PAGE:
As a kid, I remember hearing an uncle of mine, now deceased, boasting about the workers' compensation payments he'd been receiving for years. It was some sort of neck injury, one that didn't actually exist but enabled him to proudly rort the system. I was appalled anyone could view this as a badge of honour, which is what he (and his family) smugly did.
Fast forward to last month and the revelation Australian public sector workers were faking serious medical conditions in order to apply for workers' comp payments. Complaints of fraud have apparently increased by 15 per cent in the past year, with many employees allegedly using the time off work to earn extra income via a second job.
And that's in the public service where the funds, resources and manpower exist to handle these abuses. It's a much harder exercise in small businesses that are often constrained by time and money. Indeed, depending on the state you're in and the size of your business, your premiums increase in concert with your claims history.
Here are a few recent examples of people who were caught cheating the system. All three (and more) are freely available on the prosecutions page of Victoria's WorkSafe website. What this means is that if you're so inclined to take the system for a ride and you're subsequently busted, your name will forever be plastered on the inerasable forum that is the world wide web.
One bloke claimed to have injured his back and was awarded generous weekly payments … until he was observed being the driver in a high-speed motor race. Really, you'd think you'd lay low, right? He had to pay back more than $97,000 and in November was given a suspended prison sentence of six months.
Another guy, while pulling a trolley at his workplace, strained his muscles, ligaments, neck and back, and was therefore declared unfit for work. But despite being in regular receipt of workers' comp payments, he was captured by covert surveillance working as a tyre fitter during which he was effortlessly bending and pulling, lifting and carrying, and handling heavy stuff. He was ordered to pay nearly $19,000 in restitution and to perform 400 hours of community service.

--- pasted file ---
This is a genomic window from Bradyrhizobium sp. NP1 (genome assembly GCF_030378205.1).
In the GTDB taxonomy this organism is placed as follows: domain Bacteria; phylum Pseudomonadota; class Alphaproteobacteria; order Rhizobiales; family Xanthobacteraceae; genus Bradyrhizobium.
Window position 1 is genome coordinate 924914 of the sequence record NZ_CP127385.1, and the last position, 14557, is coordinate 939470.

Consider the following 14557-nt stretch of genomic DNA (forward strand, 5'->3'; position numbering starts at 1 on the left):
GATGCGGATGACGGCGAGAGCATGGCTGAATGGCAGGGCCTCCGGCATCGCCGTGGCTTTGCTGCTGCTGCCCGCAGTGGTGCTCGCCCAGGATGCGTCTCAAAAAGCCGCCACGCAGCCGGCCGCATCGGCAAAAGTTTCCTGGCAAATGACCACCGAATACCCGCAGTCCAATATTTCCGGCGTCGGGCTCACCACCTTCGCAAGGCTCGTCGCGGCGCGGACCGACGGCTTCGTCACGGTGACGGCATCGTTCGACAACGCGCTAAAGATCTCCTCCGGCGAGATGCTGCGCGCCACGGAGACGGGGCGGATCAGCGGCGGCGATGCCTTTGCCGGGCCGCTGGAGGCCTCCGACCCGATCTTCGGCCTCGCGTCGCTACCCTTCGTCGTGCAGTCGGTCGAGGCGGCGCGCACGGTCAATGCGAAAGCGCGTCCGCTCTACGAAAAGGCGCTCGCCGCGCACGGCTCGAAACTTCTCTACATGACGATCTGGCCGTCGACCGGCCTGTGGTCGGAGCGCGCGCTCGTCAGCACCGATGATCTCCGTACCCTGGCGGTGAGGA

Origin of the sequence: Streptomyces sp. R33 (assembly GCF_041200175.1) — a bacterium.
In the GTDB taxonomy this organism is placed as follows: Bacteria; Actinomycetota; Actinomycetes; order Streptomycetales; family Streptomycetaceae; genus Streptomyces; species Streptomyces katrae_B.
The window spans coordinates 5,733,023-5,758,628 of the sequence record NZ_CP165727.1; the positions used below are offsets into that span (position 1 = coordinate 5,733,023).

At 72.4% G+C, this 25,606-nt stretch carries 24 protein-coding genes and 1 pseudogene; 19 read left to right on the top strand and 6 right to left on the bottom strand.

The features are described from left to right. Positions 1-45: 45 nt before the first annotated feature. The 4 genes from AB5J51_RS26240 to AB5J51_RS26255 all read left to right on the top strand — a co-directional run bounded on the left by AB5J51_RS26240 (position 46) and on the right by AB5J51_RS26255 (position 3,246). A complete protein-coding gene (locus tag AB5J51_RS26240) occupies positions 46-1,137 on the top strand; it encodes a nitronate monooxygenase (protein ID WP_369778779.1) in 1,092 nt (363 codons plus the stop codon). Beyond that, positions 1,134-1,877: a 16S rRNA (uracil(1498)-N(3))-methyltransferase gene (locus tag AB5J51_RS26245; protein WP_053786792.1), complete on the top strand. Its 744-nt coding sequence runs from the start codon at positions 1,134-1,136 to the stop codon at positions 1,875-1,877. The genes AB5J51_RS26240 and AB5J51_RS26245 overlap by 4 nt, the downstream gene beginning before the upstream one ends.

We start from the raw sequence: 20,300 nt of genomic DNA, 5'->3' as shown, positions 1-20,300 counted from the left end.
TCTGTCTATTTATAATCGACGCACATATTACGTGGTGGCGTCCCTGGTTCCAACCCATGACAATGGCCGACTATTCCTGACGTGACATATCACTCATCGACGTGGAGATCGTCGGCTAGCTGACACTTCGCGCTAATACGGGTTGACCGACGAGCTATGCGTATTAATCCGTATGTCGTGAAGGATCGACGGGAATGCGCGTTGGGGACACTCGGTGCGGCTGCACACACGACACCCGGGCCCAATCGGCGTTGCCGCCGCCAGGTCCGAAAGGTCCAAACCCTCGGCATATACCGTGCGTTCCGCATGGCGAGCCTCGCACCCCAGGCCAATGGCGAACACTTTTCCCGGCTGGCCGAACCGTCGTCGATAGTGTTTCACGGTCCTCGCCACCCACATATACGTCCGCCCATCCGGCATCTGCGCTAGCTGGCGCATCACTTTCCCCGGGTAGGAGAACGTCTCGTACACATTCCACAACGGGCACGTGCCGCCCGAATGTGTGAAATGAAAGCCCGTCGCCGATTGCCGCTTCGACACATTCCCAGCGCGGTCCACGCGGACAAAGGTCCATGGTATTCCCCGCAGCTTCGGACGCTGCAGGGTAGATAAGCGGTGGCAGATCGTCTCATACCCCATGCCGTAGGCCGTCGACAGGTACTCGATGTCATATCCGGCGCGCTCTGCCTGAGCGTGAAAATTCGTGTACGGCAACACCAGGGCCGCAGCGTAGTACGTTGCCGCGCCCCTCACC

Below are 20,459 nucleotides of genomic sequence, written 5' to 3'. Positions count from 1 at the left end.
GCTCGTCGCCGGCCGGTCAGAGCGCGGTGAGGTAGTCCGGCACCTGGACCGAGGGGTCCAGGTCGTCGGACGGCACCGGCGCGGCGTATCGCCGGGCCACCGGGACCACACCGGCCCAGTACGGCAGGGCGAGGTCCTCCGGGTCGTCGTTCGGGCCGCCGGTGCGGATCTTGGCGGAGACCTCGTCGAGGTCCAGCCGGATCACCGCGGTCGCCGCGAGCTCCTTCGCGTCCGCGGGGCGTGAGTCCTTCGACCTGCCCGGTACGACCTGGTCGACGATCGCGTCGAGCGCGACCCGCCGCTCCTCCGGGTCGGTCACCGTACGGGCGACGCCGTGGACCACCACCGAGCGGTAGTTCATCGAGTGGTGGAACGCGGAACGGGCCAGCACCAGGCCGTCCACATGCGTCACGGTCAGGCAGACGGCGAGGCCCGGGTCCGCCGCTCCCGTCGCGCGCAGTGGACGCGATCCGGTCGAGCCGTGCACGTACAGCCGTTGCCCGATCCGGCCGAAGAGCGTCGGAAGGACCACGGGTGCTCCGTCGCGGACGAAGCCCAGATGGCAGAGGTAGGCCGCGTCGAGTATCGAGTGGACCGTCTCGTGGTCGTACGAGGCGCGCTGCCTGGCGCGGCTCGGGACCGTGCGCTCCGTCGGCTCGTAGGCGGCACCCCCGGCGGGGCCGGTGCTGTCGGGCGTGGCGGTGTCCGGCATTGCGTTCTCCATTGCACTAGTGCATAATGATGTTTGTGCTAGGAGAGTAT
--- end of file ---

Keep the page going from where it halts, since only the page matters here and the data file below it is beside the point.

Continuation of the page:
The third case is the most remarkable. A female employee had a workplace accident that resulted in the amputation of her leg, thereby rendering her wheelchair-bound. Her workers' comp payments were then justifiably inflated to account for the 24-hour care she needed. Except she wasn't actually wheelchair-bound. And she didn't have any carers looking after her. She was sentenced to 12 months in jail and had to pay back $112,000.
Despite the above, an analysis published in the American Journal of Industrial Medicine in 2012 suggests the prevalence of workers' comp fraud is actually a myth perpetrated by employers and insurance companies. The collective ambition of these bedfellows is seemingly to curtail the benefits provided to those who are injured at work even though the proportion of cases found to be fraudulent is quite tiny.
Similarly, workers' comp authorities in NSW, Victoria and Western Australia have confirmed for me this week the number of prosecuted frauds here is just as small – so negligible, in fact, it's an almost incalculable fraction of the overall number of claims. For example, in the most populous state, NSW, there have been just five prosecutions in the past two years.
So while the anti-workers' compensation rhetoric continues to be louder than the reality, the consequence ends up being employee stigmatisation. It's a stigma that compels those who are legitimately entitled to make a claim to refrain from doing so because they're fearful of the impact it'll have on their reputation and their career.
Which is another example of a few bad eggs spoiling it for everyone else.
Are you aware of suspicious workers' comp claims? Do you feel stigmatised?
Follow James Adonis on Twitter: @jamesadonis